Hmmm...does government have the means and manpower to collaborate in this manner? I think it would be great if they would work together. However, I agree with goafrit that the standards shouldn't be developed by government, but we can consult them about it. In the US (my angle for the moment) we should focus more on job training and education so that citizens can even understand or participate in the cloud computing standards discussion. We need more qualified talent to help manage and build the infrastructure. We need IT folks, network administrators, and others to implement cloud solutions. More importantly, we need to understand how to make the cloud efficient. On the flip side, the bullet points make a lot of sense as government's hope is most likely to become more efficient by using cloud computing. We want to reduce spending and make sure that we're serving people in a smart, safe way. They handle so much data that they can't afford not to take part in technology that will reduce the TCO.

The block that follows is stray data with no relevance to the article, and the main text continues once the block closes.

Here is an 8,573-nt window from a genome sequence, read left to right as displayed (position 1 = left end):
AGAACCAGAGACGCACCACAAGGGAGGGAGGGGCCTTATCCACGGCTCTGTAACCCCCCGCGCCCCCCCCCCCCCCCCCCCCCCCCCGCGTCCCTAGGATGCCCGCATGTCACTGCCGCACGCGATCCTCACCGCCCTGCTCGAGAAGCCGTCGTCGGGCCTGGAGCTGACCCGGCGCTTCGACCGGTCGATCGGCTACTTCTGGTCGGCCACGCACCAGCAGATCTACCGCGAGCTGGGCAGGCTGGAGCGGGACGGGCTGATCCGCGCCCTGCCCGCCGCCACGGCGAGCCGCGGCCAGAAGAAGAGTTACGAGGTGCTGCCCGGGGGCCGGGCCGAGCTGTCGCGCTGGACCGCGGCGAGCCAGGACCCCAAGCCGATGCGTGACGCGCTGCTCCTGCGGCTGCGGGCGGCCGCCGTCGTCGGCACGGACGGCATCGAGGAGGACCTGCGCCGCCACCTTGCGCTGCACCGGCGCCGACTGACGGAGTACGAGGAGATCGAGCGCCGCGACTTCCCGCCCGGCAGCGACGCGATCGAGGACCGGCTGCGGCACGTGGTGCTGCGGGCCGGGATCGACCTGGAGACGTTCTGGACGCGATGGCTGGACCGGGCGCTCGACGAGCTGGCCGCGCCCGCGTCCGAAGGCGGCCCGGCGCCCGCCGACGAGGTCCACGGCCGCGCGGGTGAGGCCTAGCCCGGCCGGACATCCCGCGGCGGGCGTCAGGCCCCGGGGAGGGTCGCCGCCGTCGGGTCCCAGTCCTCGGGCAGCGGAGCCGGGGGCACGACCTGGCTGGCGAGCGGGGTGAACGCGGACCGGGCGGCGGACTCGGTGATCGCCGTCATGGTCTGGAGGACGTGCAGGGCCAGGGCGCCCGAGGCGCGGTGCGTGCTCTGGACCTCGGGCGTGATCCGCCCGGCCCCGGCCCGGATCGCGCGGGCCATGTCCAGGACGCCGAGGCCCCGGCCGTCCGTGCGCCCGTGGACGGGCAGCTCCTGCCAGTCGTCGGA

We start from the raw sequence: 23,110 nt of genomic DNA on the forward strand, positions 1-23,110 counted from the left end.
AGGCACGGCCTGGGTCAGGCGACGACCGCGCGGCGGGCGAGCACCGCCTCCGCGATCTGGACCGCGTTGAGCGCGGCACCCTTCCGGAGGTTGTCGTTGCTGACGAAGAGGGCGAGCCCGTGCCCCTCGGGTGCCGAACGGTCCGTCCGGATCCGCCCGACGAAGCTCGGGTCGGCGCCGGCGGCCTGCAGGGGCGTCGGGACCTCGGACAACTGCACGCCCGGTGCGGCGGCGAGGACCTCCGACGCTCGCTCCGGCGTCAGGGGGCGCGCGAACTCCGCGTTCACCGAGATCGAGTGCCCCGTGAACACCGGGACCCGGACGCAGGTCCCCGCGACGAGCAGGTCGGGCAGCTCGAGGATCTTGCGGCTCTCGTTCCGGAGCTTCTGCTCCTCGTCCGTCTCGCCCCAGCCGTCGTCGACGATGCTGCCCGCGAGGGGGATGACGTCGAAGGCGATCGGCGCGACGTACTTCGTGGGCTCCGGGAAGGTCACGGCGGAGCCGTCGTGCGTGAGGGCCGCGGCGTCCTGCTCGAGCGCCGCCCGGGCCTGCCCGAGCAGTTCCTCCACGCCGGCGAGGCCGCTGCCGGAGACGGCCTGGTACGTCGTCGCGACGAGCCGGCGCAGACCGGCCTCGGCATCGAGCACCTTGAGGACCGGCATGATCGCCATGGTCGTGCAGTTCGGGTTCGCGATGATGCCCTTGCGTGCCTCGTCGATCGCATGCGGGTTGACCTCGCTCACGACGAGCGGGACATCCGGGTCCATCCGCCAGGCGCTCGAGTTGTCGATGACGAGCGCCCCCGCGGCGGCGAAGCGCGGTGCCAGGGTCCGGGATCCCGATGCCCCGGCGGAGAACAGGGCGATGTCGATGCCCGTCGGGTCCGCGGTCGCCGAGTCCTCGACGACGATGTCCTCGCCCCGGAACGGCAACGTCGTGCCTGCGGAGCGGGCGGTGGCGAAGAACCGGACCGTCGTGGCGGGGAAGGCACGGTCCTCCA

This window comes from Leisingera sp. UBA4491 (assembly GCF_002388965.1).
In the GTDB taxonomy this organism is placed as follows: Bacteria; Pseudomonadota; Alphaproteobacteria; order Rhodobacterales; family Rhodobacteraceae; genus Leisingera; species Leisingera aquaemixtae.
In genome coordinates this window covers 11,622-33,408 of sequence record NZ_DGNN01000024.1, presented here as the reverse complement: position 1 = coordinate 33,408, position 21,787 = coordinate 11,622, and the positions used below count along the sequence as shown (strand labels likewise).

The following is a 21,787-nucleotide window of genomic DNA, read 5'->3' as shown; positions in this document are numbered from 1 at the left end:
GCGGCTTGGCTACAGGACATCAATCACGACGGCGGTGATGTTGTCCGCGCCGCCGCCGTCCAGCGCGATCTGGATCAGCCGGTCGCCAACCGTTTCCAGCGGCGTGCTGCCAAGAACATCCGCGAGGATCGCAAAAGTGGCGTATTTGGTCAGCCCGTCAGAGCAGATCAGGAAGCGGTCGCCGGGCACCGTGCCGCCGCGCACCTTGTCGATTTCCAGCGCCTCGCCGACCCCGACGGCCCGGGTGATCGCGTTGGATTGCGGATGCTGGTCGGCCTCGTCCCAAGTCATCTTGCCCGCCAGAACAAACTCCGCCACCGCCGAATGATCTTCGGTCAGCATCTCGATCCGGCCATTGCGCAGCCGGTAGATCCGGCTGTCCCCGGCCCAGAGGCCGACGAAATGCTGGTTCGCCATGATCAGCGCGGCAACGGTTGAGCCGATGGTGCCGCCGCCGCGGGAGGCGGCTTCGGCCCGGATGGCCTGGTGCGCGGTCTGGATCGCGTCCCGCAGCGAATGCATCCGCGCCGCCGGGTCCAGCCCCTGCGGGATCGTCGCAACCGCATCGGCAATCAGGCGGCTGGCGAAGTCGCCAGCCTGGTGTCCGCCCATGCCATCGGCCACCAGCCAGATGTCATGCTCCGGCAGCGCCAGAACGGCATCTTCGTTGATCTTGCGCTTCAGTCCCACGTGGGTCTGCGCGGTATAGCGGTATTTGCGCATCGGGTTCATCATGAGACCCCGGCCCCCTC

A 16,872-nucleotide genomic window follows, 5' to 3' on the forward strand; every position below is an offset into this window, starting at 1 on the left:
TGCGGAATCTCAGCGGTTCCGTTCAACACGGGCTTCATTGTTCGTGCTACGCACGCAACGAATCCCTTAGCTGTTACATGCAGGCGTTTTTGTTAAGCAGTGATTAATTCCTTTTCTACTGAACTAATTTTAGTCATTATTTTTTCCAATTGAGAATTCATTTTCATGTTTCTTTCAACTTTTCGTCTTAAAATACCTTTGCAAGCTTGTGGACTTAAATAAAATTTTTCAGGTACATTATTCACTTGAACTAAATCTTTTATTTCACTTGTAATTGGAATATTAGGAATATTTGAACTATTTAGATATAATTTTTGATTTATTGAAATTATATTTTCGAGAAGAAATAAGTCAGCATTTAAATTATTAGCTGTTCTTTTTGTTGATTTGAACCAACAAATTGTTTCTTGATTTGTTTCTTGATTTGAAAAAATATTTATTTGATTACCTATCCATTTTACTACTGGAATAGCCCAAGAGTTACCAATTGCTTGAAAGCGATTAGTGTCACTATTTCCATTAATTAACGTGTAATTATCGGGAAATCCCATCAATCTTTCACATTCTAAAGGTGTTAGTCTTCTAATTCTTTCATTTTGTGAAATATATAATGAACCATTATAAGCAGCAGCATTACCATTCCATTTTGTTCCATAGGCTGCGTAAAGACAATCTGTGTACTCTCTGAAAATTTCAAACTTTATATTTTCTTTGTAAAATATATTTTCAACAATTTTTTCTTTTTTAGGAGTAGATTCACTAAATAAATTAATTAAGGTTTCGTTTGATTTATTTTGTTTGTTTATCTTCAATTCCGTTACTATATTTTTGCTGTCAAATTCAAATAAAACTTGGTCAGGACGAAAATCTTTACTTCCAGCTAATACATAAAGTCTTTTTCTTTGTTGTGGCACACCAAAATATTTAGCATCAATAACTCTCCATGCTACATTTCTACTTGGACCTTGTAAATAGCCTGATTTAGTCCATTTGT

What an interesting list! I wonder if politicians read the same meaning in these that engineers do and suspect they really don't. And of course, there are always the special interest groups doing their own arm twisting so what becomes law usually looks a lot different than it started.
Drones are, in essence, flying autonomous vehicles. Pros and cons surrounding drones today might well foreshadow the debate over the development of self-driving cars. In the context of a strongly regulated aviation industry, "self-flying" drones pose a fresh challenge. How safe is it to fly drones in different environments? Should drones be required for visual line of sight – as are piloted airplanes? Join EE Times' Junko Yoshida as she moderates a panel of drone experts.